Also called the Cannon (since they were the inventors), this type of audio connection has been the professional standard for many years. It stands out for its low impedance and ease of connection, and for this reason it is also known as a “balanced cable” in the audio industry, since the input and output voltage circulates through the positive and negative poles instead of the power cable. “balanced” high impedance, where only one internal wire has the load.


BNC comes from Bayonet Neill-Concelman, and is a type of coaxial connector that gets its name from its “bayonet” type closure, which ensures that the connector will not come out if we don’t want to (it will literally break the cable before the connector comes off ). Its main characteristic in addition to the type of closure is that it has a constant impedance, which allows connections with cables of many meters.

This connector, by the way, is not used exclusively in audio, since in the past its use in networks was popularized thanks to its 10Base2 data transmission capacity to connect the network bus to the interfaces.

TS / TRS (Jack)

There are many, many variants that this type of connector has, which has become the standard in the audio industry because it is the easiest, fastest and plug & play way to have analog audio that does not require anything else, so the signal it delivers is exact to the one captured. It is also called a TS (tip-sleeve, tip-sleeve) or TRS (tip-ring-sleeve, tip-ring-sleeve) connector because of its shape and because it distributes the connection poles in a single body.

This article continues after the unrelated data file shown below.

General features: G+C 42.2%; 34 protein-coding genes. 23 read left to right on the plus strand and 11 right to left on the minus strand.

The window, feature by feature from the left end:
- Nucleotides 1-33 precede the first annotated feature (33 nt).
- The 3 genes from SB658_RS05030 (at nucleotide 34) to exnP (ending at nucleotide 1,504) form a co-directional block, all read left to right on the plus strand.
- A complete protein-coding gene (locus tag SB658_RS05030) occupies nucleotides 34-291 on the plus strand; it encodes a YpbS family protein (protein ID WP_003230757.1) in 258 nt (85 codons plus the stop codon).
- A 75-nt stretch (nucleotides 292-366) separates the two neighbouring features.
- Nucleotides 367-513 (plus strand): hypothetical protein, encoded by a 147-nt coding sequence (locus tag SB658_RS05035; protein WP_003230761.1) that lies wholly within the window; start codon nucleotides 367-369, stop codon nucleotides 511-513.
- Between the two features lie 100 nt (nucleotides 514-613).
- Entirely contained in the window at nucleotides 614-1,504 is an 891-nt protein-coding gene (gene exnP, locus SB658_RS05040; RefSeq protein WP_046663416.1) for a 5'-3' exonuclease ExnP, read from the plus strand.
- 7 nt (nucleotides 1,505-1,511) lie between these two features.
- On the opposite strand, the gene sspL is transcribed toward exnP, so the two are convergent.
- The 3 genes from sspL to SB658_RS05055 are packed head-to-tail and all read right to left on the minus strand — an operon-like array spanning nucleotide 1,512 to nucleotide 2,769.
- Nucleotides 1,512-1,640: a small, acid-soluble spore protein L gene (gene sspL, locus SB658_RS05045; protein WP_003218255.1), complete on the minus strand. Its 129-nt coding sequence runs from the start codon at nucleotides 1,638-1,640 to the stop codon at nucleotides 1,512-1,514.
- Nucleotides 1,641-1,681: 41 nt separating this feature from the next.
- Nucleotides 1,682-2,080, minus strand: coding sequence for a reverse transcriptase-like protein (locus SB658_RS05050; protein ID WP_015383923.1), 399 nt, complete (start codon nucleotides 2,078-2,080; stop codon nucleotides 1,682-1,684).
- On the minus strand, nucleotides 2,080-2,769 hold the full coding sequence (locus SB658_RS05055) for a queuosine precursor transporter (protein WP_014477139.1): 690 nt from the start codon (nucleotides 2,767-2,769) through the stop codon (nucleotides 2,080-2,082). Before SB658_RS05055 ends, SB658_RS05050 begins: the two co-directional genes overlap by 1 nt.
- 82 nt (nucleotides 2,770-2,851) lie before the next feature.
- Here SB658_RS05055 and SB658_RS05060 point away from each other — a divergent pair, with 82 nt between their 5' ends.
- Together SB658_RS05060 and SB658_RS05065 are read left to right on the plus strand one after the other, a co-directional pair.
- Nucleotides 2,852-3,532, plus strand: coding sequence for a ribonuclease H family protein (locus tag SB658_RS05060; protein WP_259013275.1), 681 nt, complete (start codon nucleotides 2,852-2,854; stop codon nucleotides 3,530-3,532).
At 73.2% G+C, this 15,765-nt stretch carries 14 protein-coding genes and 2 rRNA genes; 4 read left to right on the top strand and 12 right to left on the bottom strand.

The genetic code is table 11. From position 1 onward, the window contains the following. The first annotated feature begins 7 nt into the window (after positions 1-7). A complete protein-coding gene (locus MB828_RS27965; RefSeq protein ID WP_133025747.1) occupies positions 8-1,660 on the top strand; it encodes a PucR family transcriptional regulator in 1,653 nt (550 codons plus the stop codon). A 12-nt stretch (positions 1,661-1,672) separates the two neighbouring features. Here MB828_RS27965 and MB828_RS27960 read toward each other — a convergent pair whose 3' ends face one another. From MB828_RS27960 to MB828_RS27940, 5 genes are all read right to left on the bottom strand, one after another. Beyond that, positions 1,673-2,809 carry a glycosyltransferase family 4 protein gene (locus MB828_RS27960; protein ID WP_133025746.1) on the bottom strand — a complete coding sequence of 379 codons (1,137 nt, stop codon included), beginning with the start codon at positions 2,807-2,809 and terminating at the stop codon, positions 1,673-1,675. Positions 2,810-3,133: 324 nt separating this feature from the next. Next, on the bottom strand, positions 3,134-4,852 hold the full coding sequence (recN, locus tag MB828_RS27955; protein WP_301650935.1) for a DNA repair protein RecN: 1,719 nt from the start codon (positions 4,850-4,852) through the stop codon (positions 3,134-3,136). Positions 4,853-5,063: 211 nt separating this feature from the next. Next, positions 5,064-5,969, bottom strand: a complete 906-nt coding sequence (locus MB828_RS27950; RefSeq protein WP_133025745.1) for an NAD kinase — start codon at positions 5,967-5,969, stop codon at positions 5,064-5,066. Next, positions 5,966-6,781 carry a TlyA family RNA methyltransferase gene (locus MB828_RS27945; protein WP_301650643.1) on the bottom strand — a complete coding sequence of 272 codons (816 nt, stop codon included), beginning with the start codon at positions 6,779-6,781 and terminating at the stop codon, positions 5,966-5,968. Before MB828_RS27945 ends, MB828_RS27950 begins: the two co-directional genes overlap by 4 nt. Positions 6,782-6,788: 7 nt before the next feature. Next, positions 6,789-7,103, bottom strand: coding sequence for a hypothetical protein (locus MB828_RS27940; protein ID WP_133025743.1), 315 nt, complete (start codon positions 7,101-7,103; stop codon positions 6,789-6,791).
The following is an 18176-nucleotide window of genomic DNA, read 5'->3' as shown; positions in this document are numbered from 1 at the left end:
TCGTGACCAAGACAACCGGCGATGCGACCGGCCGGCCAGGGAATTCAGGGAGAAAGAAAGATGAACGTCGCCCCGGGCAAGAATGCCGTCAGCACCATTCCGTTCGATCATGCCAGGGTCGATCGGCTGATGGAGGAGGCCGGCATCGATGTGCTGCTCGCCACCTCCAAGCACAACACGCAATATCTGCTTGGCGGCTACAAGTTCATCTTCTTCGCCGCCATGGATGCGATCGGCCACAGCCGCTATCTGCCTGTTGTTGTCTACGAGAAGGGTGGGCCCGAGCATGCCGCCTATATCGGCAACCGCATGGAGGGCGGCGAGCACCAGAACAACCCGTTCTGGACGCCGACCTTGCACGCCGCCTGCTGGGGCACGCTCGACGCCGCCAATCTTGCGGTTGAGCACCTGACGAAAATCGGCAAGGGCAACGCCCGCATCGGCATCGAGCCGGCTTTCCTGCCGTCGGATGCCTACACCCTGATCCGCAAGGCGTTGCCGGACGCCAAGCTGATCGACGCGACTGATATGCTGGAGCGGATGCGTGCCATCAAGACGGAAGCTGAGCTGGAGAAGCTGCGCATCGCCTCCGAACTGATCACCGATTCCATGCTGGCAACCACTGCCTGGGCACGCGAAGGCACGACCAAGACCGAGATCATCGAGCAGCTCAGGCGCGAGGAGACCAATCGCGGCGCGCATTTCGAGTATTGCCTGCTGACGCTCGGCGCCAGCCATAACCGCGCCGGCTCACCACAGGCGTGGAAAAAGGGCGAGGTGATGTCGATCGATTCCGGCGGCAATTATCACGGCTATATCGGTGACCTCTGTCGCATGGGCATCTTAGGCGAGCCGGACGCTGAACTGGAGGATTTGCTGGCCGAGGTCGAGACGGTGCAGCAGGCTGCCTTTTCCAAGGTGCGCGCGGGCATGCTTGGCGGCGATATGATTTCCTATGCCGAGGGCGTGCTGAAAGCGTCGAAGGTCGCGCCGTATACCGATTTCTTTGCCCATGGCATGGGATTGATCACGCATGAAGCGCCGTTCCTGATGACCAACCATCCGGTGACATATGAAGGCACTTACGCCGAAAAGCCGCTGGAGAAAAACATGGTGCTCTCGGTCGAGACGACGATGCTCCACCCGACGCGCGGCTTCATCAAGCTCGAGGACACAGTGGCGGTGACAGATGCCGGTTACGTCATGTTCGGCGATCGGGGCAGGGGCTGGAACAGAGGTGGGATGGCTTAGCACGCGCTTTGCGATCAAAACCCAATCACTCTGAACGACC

It is one of the most used audio connections in the world at all levels: PC, players, laptops, tablets, etc.


MIDI is the abbreviation for Musical Instrument Digital Interface, which as its name indicates is a means of digital connection specially conceived for musical instruments, and today it is the standard connection for (music) keyboards. This interface was invented so that musical instruments could communicate with each other, and that one instrument could control another. For this reason, the famous pedalboards used by many guitarists have a MIDI connection (since the pedalboard is used to modify the sound of the guitar).

We see it in all professional studios, since it is the audio connection that allows producers to work with different production software (FL Studio, Ableton, Pro Tools, Logic Pro, etc.).

What type of audio connection is best to use?

With the large number of audio connections out there, you may be feeling a bit overwhelmed and not sure which one is best to use. Do not get overwhelmed, because as you may have already noticed each type of connection is designed for a specific purpose, and as we indicated at the beginning, in reality only 3-4 types of connection are used in normal environments.

For a PC , the recommendation is to connect the speakers via S / PDIF / Toslink for the best lossless digital audio, while if you want a professional streaming quality microphone you should avoid the USB connectors and you should go for a microphone with XLR connection , which will be the one that delivers the most realistic sound (the bad part is that you will need a preamp or XLR to Jack converter to be able to connect it to the PC).

Now, if you are not looking for the best audio quality, then the USB connection is plenty and enough for what you need, especially because it is the one that has the least complications (although it needs additional software and drivers, of course) after connecting through Jack.


by Abdullah Sam
I’m a teacher, researcher and writer. I write about study subjects to improve the learning of college and university students. I write top Quality study notes Mostly, Tech, Games, Education, And Solutions/Tips and Tricks. I am a person who helps students to acquire knowledge, competence or virtue.